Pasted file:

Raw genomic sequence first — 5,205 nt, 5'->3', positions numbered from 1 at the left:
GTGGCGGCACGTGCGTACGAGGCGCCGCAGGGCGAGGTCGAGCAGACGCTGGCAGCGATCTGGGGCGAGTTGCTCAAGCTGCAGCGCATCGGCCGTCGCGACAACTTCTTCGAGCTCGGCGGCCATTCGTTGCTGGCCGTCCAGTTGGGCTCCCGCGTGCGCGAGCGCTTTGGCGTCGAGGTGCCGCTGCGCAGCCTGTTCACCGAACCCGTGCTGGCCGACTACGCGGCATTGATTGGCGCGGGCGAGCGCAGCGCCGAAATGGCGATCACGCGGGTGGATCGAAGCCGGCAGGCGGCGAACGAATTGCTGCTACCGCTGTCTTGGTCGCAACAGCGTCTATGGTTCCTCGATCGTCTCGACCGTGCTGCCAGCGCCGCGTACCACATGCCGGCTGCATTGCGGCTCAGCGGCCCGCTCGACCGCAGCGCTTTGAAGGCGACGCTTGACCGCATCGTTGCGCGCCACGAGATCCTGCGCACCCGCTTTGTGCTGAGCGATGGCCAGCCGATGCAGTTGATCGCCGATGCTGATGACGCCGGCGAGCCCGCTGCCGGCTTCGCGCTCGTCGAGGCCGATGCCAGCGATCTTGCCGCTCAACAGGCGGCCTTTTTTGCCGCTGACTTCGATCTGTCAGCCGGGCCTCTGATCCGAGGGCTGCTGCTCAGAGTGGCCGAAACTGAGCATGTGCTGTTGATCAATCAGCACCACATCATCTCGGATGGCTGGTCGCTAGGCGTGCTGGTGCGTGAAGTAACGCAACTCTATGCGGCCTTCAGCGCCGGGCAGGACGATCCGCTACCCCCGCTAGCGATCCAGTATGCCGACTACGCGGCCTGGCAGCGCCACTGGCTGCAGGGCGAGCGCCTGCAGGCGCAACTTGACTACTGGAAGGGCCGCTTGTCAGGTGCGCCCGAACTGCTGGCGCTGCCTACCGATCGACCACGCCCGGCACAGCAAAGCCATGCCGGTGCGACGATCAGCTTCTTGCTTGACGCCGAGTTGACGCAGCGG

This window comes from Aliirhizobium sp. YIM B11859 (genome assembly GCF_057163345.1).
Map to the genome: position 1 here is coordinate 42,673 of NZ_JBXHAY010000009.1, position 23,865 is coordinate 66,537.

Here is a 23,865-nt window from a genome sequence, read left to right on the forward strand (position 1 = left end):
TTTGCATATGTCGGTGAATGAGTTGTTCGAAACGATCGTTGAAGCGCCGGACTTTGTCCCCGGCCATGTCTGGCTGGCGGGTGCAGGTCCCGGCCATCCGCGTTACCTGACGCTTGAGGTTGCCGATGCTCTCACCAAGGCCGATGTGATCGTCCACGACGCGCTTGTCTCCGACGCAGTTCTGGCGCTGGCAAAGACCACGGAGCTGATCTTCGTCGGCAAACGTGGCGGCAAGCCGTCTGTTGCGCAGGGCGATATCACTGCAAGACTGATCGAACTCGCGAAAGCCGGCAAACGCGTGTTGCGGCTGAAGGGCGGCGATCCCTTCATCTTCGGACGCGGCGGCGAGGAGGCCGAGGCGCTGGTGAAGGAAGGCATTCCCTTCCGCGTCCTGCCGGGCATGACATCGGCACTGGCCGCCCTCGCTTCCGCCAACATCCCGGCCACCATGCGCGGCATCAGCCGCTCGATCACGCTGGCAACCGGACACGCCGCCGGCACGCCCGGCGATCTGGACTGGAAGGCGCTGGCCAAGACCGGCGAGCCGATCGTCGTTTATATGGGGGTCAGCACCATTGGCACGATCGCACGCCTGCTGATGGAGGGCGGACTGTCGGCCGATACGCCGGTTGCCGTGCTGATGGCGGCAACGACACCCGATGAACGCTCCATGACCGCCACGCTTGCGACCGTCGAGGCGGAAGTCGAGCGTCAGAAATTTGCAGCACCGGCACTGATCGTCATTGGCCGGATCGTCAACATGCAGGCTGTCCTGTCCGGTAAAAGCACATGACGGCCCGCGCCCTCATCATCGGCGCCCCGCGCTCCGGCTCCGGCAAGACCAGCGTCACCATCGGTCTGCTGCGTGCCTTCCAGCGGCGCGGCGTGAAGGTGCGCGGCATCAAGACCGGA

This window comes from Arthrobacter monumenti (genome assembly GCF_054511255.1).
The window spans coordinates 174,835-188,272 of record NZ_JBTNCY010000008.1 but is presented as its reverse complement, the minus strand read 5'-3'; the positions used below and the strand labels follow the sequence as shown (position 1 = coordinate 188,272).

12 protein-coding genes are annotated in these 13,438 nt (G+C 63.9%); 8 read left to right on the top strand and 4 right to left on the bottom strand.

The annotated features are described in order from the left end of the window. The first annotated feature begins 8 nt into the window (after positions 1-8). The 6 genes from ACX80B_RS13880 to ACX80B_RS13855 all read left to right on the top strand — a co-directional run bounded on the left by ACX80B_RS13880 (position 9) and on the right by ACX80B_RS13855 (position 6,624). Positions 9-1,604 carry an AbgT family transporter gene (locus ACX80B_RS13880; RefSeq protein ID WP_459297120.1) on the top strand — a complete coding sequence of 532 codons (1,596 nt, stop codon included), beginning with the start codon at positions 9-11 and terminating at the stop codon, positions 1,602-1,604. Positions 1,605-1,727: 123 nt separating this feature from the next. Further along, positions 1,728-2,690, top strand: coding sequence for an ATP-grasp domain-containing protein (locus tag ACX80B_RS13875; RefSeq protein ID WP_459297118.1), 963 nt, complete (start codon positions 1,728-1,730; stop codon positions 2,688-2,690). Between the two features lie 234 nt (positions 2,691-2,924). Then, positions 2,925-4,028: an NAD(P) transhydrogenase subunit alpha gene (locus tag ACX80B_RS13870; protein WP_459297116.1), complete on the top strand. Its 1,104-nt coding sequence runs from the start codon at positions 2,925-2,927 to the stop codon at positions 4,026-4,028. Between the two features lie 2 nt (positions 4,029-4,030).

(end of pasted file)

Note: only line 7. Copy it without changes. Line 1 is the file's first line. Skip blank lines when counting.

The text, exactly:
This window comes from Arthrobacter monumenti (genome assembly GCF_054511255.1).